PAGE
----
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Inquiries urged in dental deaths

Settlement reached in one case

The head of the Washington state Department of Health, responding to newspaper reports this week, is calling for all patient deaths linked to dental surgery to be investigated.

Mary C. Selecky’s letter to the head of the Dental Quality Assurance Commission came after recent investigations by the Seattle Post-Intelligencer and The Spokesman-Review into the commission’s decision not to investigate three recent patient deaths.

“We are taking this issue very seriously,” said Health Department spokesman Donn Moyer.

James “Jimmy” Marks, a Spokane Gypsy leader, died last year in a Spokane hospital after dental surgery in the office of Spokane dentist Mark C. Paxton. A Seattle man died after his wisdom teeth were removed, and an elderly woman died after Spokane oral surgeon Dr. Terrance Hauck removed her teeth in 2005 in preparation for dentures. The Spokesman-Review found a fourth, unreported case of a Spokane man who died following palate surgery.

“A patient death is a very serious matter. While these deaths are rare, I’m sure you agree that they must be taken very seriously,” Selecky said in her letter to Spokane dentist Pramod Sinha, chairman of the Dental Quality Assurance Commission.

“If every case is investigated, the commission can be assured it has all the details needed to make an informed decision for patient safety and public protection,” Selecky said in her letter.

The dental commission didn’t have an immediate response to the letter.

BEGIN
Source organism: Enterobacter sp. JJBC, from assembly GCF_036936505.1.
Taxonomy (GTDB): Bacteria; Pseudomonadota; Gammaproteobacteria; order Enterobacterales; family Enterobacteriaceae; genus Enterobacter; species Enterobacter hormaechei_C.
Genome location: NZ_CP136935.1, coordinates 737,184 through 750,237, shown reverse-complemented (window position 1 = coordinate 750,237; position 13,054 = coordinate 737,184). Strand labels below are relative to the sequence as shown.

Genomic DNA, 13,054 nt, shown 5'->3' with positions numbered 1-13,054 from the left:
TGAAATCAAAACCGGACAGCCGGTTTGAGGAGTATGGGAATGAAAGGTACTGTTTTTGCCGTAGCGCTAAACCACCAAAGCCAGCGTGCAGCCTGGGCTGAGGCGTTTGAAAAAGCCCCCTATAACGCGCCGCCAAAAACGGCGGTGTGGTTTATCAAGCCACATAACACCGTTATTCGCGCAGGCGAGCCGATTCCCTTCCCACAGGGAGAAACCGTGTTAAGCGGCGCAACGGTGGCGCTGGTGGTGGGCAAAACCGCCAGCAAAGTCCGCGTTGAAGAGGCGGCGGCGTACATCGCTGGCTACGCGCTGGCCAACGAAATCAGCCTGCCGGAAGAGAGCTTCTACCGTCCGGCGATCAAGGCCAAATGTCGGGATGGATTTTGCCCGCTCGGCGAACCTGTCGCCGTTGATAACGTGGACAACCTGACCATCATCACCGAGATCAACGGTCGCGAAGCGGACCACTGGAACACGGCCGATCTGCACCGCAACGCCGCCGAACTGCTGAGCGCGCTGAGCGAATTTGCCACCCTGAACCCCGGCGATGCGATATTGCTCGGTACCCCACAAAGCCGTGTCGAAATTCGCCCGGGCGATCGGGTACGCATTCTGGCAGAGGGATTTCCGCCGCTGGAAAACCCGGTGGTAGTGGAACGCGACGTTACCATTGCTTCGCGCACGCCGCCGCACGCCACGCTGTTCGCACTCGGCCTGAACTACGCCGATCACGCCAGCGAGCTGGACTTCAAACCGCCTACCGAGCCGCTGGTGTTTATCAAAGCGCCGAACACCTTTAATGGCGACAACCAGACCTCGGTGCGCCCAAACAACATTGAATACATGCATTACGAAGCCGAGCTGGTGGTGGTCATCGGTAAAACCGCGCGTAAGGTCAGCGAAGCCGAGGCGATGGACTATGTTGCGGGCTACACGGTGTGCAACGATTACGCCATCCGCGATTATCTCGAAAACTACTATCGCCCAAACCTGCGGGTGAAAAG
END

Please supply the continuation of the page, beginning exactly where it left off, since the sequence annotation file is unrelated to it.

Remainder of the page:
The Health Department has also revised its Web site this week – cross-referencing every license held by a provider – so that consumers can more easily access information about any action taken against a health provider. That was an issue in the Hauck case, where the death of the 89-year-old woman was noted under his medical license but not under his dental license because the dental commission took no disciplinary action.

The Department of Health’s Medical Quality Assurance Commission also announced a settlement in the Hauck case, which was being negotiated last week before the newspaper articles were published. Hauck will pay a $10,000 fine, and his medical license will be placed on probation for two years, state records show.

Hauck must also use a certified anesthesia provider for high-risk patients and must take an annual class in sedation procedures. State investigators will review his records every six months during his probation.

Karen Dorn Steele can be reached at (509) 459-5462 or by e-mail at karend@spokesman.com.


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